On the interaction of elementary particles II [- IV]. 3 parts: Yukawa, Hideki et al.

On the interaction of elementary particles II [- IV]. 3 parts

Yukawa, Hideki et al.

Publication Date: 1937
Soft cover
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First Japanese Physicist to Win the Nobel Prize in Physics Yukawa, Hideki (1907-81). (1) [with Shoichi Sakata] On the theory of the -disintegration and the allied phenomenon. Offprint from Proceedings of the Physico-Mathematical Society of Japan, 3rd series, 17 (1935). 467-479pp. Original printed wrappers. Presentation Copy, inscribed "With the compliments of the authors" on the front wrapper. (2) [with Sakata] On the theory of internal pair production. Offprint from Proceedings of the Physico-Mathematical Society of Japan, 3rd series, 17 (1835). 397-407pp. Original printed wrappers. Presentation Copy, inscribed "With the compliments of the authors" on the front wrapper. (3) On a possible interpretation of the penetrating component of the cosmic ray. Offprint from Proceedings of the Physico-Mathematical Society of Japan, 3rd series, 19 (1937). [1], 712-713pp. 271 x 195 mm. (4) [with Sakata, Taketani and Minoru Kobayasi] On the interaction of elementary particles II [-IV]. Parts II and IV are offprints from Proceedings of the Physico-Mathematical Society of Japan, 3rd series, 19 (1937) and 20 (1938); Part III is a mimeograph typescript bound similarly to the other two offprints. Original printed wrappers. Together 4 items in 6 parts. 260 x 188 mm. Spine of no. (4), Part III split at extremities, light vertical creasing. Light browning, but very good. First Editions, Offprint Issues; First Separate Edition (?) of no. (3), Part III. In October 1934 Yukawa, then a lecturer in physics at Osaka Imperial University, proposed a unified theory of nuclear forces in which a set of hypothetical particles-now known as mesons-was responsible for the force binding positively charged protons and neutral neutrons together in atomic nuclei. The following year Yukawa published his paper "On the interaction of elementary particles" (not offered here), in which he set forth his meson theory, calculated the mass of the proposed particle (about 200 times that of the electron) and suggested that these particles might be present in cosmic rays. In 1936 Anderson and Neddermeyer reported anomalous cosmic-ray tracks made by particles intermediate in mass between the electron and proton; their observations were confirmed in early 1937 by several other cloud-chamber groups. In June 1937 Oppenheimer, Serber and Stueckelbert sent letters to the Physical Review calling attention to Yukawa's meson theory, and from then on its success, and that of its author, was assured. In 1949 Yukawa received the Nobel Prize for physics for his prediction of the existence of the meson. Despite its later success Yukawa's meson theory attracted almost no attention in the two years following its announcement, largely because physicists were reluctant to accept the possibility of a new particle without direct observation confirmation. During this fallow period Yukawa published several joint papers with his student Shoichi Sakata on electromagnetic and nuclear phenomena. We are offering the first two of these joint papers in rare offprint form with even rarer presentation inscriptions. The paper on beta disintegration (no. [1] above]) is remarkable in that it contains the only other published reference to the meson prior to 1937. This paper includes "an important calculation of the inverse beta-decay process: the absorption of an orbital electron by a nucleus with the emission of a neutrino. [The paper] was noteworthy, not only because it was the first to call attention to a new effect but also because it was the first additional application of the meson theory [emphasis ours] and thus showed that Yukawa and Sakata had faith in it" (Dictionary of Scientific Biography [Supplement]). In 1936, heartened by Anderson and Neddermeyer's discovery of a new unidentified particle in cosmic rays, Yukawa returned to meson theory. (It should be noted that Anderson and Neddermeyer's particle, although widely assumed at the time to be the one predicted by Yukawa, is in fact a decay product of the Yukawa particle; Yukawa's particle, now called the pi-meson or pion, was discovered by Powell and Occhialini in 1947.) Yukawa wrote a letter to Nature that year calling attention to a possible connection between his postulated new particle and the puzzling cosmic-ray cloud chamber tracks observed by Anderson and Neddermeyer; unfortunately, Nature rejected Yukawa's letter, but he was able to get a similar letter published the following year in Proceedings of the Physico-Mathematical Society of Japan (no. [3] above). In 1937 and 1938 Yukawa and his students published three more fundamental papers on meson theory (no. [4] above). "On the interaction of elementary particles II" presents a scalar meson theory of nuclear forces based on the Pauli-Weisskopf method, and speculates on the possible existence of an additional electrically neutral "heavy quantum." Part III introduces what is now called "vector meson theory"; the fourth and final part completes the pioneering work begun by Yukawa four years earlier. Curiously, our copy of Part III is a mimeograph typescript bound in wrappers similar to those of Parts II and IV but omitting the journal imprint information (this information is supplied in manuscript below the wrapper title in our copy). The typescript has a mimeograph label inside the back wrapper with the undated imprint of Teidai Print in Tokyo. OCLC does not list any copies of the separate edition of Part III; we do not know if a typeset offprint version also exists. Magill, ed., The Nobel Prize Winners: Physics, pp. 561-69. Mehra & Rechenberg, The Historical Development of Quantum Theory, 6, pp. 831-836; 946-958. Twentieth Century Physics, 1, pp. 378-392. Weber, Pioneers of Science, pp. 133-34. 43268. Bookseller Inventory # 43268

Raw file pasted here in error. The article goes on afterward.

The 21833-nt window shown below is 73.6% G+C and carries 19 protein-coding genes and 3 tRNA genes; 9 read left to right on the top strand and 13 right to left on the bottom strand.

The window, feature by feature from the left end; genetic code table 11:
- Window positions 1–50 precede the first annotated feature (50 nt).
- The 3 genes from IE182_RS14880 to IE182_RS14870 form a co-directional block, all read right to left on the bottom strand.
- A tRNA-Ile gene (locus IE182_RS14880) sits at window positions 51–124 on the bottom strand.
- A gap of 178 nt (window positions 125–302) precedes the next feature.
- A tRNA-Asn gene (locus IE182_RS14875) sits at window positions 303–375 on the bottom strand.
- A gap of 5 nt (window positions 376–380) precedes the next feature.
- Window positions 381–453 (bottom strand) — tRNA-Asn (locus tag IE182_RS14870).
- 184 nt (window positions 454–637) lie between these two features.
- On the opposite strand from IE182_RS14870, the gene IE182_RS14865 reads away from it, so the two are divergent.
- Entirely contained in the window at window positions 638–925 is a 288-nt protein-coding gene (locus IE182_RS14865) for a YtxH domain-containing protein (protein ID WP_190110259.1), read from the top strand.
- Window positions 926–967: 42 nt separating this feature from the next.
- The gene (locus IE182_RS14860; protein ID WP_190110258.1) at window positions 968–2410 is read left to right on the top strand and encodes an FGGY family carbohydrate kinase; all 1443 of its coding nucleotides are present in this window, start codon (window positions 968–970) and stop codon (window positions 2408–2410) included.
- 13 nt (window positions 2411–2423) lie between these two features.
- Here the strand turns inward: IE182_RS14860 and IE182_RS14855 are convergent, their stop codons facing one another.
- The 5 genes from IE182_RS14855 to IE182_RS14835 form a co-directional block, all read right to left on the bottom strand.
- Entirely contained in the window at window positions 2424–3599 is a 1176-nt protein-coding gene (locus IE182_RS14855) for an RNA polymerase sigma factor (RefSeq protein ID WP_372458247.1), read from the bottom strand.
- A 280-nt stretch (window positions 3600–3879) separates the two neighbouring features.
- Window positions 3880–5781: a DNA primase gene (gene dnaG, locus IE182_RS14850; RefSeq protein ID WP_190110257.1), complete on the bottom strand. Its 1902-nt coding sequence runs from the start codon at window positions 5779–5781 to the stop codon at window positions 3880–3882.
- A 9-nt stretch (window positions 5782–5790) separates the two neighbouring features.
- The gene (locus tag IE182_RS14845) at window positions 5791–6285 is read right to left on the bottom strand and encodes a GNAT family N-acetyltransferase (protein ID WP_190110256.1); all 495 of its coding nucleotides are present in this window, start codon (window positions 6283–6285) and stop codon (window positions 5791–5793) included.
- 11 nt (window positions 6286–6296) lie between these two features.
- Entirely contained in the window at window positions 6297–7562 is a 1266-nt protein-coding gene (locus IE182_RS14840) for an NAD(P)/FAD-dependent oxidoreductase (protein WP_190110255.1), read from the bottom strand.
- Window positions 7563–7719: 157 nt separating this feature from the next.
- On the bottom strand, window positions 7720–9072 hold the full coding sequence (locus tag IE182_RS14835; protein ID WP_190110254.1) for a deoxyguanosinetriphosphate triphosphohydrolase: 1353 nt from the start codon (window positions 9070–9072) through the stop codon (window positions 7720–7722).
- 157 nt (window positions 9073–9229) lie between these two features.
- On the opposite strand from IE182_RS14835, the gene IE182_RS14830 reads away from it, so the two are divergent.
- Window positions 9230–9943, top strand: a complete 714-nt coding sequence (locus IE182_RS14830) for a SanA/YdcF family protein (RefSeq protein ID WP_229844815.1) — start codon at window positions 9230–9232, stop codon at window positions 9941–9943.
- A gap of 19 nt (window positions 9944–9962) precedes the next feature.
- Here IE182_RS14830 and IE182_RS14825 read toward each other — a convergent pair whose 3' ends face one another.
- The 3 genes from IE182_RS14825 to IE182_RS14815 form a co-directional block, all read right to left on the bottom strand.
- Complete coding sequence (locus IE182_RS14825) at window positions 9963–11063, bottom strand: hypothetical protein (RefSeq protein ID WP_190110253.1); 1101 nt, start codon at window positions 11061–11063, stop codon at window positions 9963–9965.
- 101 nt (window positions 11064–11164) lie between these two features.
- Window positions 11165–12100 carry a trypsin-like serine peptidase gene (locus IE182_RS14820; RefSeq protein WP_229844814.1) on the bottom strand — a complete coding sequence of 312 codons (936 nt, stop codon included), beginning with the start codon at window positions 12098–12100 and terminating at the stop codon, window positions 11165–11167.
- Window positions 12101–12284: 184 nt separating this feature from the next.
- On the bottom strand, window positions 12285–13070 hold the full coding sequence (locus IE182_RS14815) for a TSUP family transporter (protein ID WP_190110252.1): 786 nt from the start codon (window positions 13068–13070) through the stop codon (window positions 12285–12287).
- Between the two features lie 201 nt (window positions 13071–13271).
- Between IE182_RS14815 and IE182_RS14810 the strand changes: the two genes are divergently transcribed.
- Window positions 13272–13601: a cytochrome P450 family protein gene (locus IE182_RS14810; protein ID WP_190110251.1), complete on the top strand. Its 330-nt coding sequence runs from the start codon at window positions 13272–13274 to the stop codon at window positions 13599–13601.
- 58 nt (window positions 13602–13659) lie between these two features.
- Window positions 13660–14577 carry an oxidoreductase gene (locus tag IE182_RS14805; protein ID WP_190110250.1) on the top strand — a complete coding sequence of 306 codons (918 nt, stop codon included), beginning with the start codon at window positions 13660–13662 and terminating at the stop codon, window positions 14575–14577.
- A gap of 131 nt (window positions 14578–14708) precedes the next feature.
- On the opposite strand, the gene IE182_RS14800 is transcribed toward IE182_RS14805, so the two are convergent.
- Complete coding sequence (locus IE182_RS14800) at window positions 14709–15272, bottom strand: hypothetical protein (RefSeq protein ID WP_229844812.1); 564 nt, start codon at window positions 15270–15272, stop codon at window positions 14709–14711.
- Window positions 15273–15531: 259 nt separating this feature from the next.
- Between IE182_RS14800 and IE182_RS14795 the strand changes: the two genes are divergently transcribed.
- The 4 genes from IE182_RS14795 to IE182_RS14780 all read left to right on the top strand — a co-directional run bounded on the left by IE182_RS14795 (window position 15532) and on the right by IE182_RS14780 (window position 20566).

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Bibliographic Details

Title: On the interaction of elementary particles ...

Publication Date: 1937

Binding: Soft cover

Signed: Signed by Author(s)

Edition: 1st Edition